Christopher Leadership Award goes to CEO of Tunnel to Towers Foundation

Christopher Leadership Award goes to CEO of Tunnel to Towers Foundation

Christopher Leadership Award goes to CEO of Tunnel to Towers Foundation

Frank Siller, CEO of Stephen Siller Tunnel to Towers Foundation, is seen in this undated photo. He received the Christopher Leadership Award in New York City May 23, 2019, for his support of injured veterans, first responders and Gold Star families. (Credit: CNS photo/courtesy David Reich.)

Frank Siller, chairman and CEO of the Stephen Siller Tunnel to Towers Foundation, is the 2019 recipient of the Christopher Leadership Award.

NEW YORK — Frank Siller, chairman and CEO of the Stephen Siller Tunnel to Towers Foundation, is the 2019 recipient of the Christopher Leadership Award.

He is being recognized by The Christophers “for the invaluable aid he brings to catastrophically injured veterans, first responders and Gold Star families” through the charity he co-founded with his five siblings in honor of their late brother Stephen, a New York City firefighter who was killed on 9/11.

The honor for Frank Siller, announced in early May, is being presented May 23 along with Christopher Awards for winning film productions, broadcast TV and cable programs, and books for adults and children. It is the 70th anniversary of the organization’s awards program.

The Christopher Leadership Award recognizes individuals “whose work, actions and example serve as a guiding light to others.”

On Sept. 11, 2001, firefighter Stephen Siller got the call that a plane had hit the North Tower of the World Trade Center. Stationed in Brooklyn, he drove the truck to the Battery Tunnel to get into Manhattan but found the tunnel shut down for security reasons.

So after strapping 60 pounds of gear on to his back, he ran through the tunnel to join rescue efforts at the World Trade Center. The husband and father of five was killed when the center’s twin towers collapsed.

His six siblings wanted not only to keep his memory alive, “but to do it in a way that would help others,” according to The Christophers.

A year after the terrorist attacks, they created the Stephen Siller Tunnel to Towers Foundation, which began as a New York City-based charity run that retraced Stephen’s steps on 9/11.

But with Frank Siller as chairman and CEO, the organization has grown into “a national force for good” for many groups in need. It builds specially adapted smart homes for catastrophically injured members of the military who have lost arms and legs; pays off mortgages for families of first responders who have been killed in the line of duty; and pays off mortgages for Gold Star families whose “loved ones made the ultimate sacrifice in service to their country.”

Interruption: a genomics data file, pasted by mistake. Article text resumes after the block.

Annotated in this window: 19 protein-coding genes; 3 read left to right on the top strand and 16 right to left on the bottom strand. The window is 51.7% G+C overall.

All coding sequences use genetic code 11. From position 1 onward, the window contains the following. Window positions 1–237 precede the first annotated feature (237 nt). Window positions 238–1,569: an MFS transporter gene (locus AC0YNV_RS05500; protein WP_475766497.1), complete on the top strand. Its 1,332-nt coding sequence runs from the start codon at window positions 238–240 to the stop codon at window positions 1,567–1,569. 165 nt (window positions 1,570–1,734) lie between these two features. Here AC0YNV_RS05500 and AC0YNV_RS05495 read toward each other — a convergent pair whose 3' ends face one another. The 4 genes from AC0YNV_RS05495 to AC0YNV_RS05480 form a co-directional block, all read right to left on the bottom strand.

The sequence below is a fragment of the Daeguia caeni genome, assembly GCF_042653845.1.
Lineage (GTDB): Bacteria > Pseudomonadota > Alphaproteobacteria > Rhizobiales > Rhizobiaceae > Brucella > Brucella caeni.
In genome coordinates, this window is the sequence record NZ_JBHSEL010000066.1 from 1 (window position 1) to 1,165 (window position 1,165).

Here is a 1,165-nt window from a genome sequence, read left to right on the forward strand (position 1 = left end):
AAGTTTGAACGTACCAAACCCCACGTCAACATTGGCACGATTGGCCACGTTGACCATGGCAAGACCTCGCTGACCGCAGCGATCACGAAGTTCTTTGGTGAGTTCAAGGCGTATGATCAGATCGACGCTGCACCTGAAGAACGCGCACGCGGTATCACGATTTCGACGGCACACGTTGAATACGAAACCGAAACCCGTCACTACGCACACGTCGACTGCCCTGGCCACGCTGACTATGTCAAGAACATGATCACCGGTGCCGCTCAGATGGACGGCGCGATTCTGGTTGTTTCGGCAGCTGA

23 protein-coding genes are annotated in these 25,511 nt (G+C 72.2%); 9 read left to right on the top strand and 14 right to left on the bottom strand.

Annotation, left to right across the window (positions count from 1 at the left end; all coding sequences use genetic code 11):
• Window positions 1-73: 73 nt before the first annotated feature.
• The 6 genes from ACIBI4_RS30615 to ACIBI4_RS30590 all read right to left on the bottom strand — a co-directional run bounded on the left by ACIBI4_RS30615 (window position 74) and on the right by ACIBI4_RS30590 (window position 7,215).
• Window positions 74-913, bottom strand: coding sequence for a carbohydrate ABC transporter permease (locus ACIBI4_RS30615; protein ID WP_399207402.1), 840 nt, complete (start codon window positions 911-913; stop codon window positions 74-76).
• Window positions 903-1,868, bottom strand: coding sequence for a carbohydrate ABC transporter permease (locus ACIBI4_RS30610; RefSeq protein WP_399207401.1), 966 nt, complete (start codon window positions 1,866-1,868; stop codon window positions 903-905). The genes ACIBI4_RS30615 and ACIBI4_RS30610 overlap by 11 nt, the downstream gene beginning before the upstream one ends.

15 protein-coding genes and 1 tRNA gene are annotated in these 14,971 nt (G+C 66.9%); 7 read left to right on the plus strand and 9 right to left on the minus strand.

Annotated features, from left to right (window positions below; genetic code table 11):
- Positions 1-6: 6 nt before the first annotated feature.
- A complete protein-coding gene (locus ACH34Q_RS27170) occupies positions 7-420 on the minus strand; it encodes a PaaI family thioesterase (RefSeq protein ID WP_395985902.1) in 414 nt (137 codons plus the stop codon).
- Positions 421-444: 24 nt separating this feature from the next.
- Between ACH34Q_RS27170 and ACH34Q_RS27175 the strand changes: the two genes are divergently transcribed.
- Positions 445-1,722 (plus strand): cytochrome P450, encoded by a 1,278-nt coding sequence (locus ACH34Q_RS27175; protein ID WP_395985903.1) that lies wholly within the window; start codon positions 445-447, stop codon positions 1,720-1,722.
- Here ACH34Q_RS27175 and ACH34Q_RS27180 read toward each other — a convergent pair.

The foundation, which also supports a variety of community programs around the country, has raised over $125 million since it was started. Of every dollar raised, 95 cents goes to programs.

“My parents had seven kids,” Frank Siller told The Christophers. “We were very poor, but we were never too poor to do something good for our neighbors.”

He said his parents often quoted the words of St. Francis of Assisi: “While we have time, let us do good.” Frank and his siblings adopted those words as the foundation’s motto.

The Christophers noted that the Siller brothers and sisters were especially close to Stephen because he was only 10 when their parents died, “so they each had a hand in raising him.”

Frank Siller said the losses that he has experienced in his life allow him to relate to the people whom the Tunnel to Towers Foundation helps.

“I understand exactly each point they’re at because I lived it,” he said. “After 9/11, so many people were there for our family. It lifts you to know you’re not alone, and that people care and are praying for you.”

“This is the message that we send to all these great families. … We don’t want to just pay off the mortgage or build them a mortgage-free home, a smart home. We want to be part of their lives,” he continued. “They join us on our mission and are our greatest ambassadors because they received it and they want to pay it forward to the next person.”

The more these recipients “do for somebody else, the better they’re going to feel,” he added. “And they do. It does lift you, it does heal you, and it does give you a great purpose that’s bigger than (yourself).”

Previous winners of the Christopher Leadership Award include Capt. Scotty Smiley, the U.S. Army’s first blind active-duty officer, and Patti Ann McDonald, widow of heroic Detective Steven McDonald of the New York Police Department. Her husband was shot July 12, 1986, while on duty, leaving him a quadriplegic. In the years before his death in 2017, he became an inspiration to many and may be best known for forgiving the teen who shot him.

The Christophers, founded in 1945 by Maryknoll Father James Keller, is rooted in the Judeo-Christian tradition of service to God and humanity, using the ancient Chinese proverb “It’s better to light one candle than to curse the darkness” to guide its publishing, radio and awards programs.


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